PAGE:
Thursday, April 16, 2015

Timely Filing Requirements and exception cases


This article is intended for physicians and non-physician practitioners who submit claims for payment to the Medicare Part B Program.

Key Points/Instruction/What You Need To Know


•    In general, Medicare fee-for-service claims must be filed to the Medicare claims processing contractor no later than 12 months, or 1 calendar year, from the date the services were furnished. For example, if a patient was seen on 07/19/2013, a claim must be filed by 07/19/2014.

•    To determine the 12 month timely filing period, we use the “From” date on the claim.

•    Professional claims submitted by physicians and other suppliers that include span dates of service, the line item “From” date will be used to determine the date of service and filing timeliness.

o    Note: If a line item “From” date is not timely, but the “To” date is timely, we will split the line item and deny untimely services as not timely filed.

•    Claims having a date of service of February 29th must be filed by February 28th of the following year to be considered as timely filed. If the date of service is February 29th of any year and is received on or after March 1st of the following year, the claim will be denied as untimely.

•    Claims received after 12 months from the date of service will be denied with reason code 438 (non-assigned and assigned claims) time limit for filing has expired. The beneficiary is liable for the entire billed amount up to the limiting charge for non- assigned claims.

•    The exception is outpatient psychiatric claims. If the billed amount is over $300.00 take the psychiatric reduction prior to the 20% coinsurance based on the allowed amount. The beneficiary is responsible for the difference between the allowed amount and the psychiatric plus the 20% assuming the deductible had been met. For amounts under $300, take the psychiatric reduction of the billed amount prior to the 20% for the coinsurance.  The psychiatric reduction is 75% for 2012 dates, 81.25% for 2013 dates and no reduction after 2013.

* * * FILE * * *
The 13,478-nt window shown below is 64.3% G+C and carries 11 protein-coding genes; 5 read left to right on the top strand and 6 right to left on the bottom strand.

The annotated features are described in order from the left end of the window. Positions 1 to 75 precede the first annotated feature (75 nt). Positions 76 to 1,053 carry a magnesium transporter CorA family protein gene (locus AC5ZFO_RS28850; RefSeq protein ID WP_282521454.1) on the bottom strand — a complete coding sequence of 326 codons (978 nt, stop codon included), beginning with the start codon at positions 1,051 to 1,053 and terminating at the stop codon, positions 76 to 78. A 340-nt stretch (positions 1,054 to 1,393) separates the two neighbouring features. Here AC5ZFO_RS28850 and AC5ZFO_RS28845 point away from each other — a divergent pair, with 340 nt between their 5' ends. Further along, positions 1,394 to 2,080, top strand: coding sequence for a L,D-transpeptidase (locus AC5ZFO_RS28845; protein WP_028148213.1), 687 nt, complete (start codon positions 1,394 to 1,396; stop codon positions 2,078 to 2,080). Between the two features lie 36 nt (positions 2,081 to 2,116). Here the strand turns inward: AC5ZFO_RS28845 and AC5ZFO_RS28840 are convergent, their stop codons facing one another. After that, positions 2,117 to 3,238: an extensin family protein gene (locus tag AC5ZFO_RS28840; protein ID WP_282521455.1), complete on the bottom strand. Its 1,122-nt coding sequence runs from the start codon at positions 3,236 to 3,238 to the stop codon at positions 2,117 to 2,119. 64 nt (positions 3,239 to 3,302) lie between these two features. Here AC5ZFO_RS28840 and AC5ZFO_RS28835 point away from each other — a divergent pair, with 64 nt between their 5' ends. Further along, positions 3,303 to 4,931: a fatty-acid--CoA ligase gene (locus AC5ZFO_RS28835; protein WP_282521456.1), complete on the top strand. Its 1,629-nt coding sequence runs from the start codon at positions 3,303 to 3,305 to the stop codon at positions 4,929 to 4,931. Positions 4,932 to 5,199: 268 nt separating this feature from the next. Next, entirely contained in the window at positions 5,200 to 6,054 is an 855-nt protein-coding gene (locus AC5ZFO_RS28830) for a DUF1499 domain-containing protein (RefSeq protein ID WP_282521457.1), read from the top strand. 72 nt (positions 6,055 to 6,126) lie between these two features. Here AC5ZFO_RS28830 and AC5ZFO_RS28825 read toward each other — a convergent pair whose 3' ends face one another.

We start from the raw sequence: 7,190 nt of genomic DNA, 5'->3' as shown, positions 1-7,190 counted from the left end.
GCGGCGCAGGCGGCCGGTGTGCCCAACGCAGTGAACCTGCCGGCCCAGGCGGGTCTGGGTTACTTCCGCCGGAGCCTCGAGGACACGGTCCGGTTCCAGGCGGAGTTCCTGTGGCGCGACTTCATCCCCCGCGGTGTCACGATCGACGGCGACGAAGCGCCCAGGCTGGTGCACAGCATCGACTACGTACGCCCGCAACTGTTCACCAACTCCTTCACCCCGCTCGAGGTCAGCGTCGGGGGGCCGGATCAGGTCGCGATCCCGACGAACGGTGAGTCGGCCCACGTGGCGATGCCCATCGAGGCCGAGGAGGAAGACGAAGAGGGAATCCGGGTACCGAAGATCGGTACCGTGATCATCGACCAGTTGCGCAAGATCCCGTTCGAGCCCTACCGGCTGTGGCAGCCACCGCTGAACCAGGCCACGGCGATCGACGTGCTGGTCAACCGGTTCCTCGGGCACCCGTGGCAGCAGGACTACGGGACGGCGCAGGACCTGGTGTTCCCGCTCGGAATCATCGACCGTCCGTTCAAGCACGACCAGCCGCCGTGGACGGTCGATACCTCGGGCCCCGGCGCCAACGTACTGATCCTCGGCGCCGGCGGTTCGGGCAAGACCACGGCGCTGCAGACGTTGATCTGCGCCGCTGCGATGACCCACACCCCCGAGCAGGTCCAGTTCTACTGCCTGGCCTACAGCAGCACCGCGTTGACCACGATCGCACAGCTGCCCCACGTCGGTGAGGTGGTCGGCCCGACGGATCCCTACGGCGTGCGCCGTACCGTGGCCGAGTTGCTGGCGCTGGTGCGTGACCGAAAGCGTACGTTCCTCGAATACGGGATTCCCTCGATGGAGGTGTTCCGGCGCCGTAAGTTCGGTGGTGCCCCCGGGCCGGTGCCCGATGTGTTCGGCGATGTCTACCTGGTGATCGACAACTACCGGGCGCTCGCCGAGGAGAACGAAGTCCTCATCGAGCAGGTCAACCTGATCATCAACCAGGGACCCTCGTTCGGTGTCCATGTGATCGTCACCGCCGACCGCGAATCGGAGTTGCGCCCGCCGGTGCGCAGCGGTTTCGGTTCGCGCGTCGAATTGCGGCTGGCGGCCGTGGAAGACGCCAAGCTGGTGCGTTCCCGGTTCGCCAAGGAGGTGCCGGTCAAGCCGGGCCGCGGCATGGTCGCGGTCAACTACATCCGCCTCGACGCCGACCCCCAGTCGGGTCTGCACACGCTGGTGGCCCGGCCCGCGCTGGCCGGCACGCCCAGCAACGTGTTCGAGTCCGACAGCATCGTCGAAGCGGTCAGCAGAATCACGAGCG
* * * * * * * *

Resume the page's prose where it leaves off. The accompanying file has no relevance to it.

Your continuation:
•    If there is no documentation attached to the claim indicating why the claim is late, we will assume you accept responsibility for the late claim. In this instance, you may only charge the beneficiary for deductible or coinsurance amounts that would have been applied if Medicare payment had been made.

•    We realize there are times when you do not get the correct insurance information from the patient. Best practice is to obtain ALL medical insurance cards from the Medicare beneficiary. You may believe that not knowing a patient had Medicare or not knowing that Medicare should have been primary is grounds to waive timely filing. Well, it’s not. You must ask the patient if they are entitled to Medicare and if Medicare is primary or secondary. This is true for all Medicare claims both facility and physicians claims.

•    If the beneficiary says that Medicare is secondary, submit the claim to the primary insurer first. Then, once you receive the primary insurer remittance, submit the claim to Medicare as secondary, even if you do not expect Medicare to make a payment. Doing this will alleviate any issues if, at a later date, the primary insurer notifies you that an error was made. Filing a claim after you find out that Medicare is primary is not a valid reason to waive timely filing. However, if you initially submit a claim to Medicare as secondary and the primary insurer notifies you of an error and recoups their payment, you can adjust the Medicare secondary payer claim.

o    Note: There are no appeal rights for untimely claim denials unless it falls under one of the following exceptions.

Exceptions to Timely Filing
The CMS allows four exceptions to timely filing. Let’s discuss each of the four exceptions.

•    The first exception is Administrative Error. This occurs when an error or misrepresentation is provided by an employee, the Medicare contractor, or agent of the Department. In these cases, timely filing will be extended six months following the month in which you or the beneficiary received notice that an error or misrepresentation was corrected.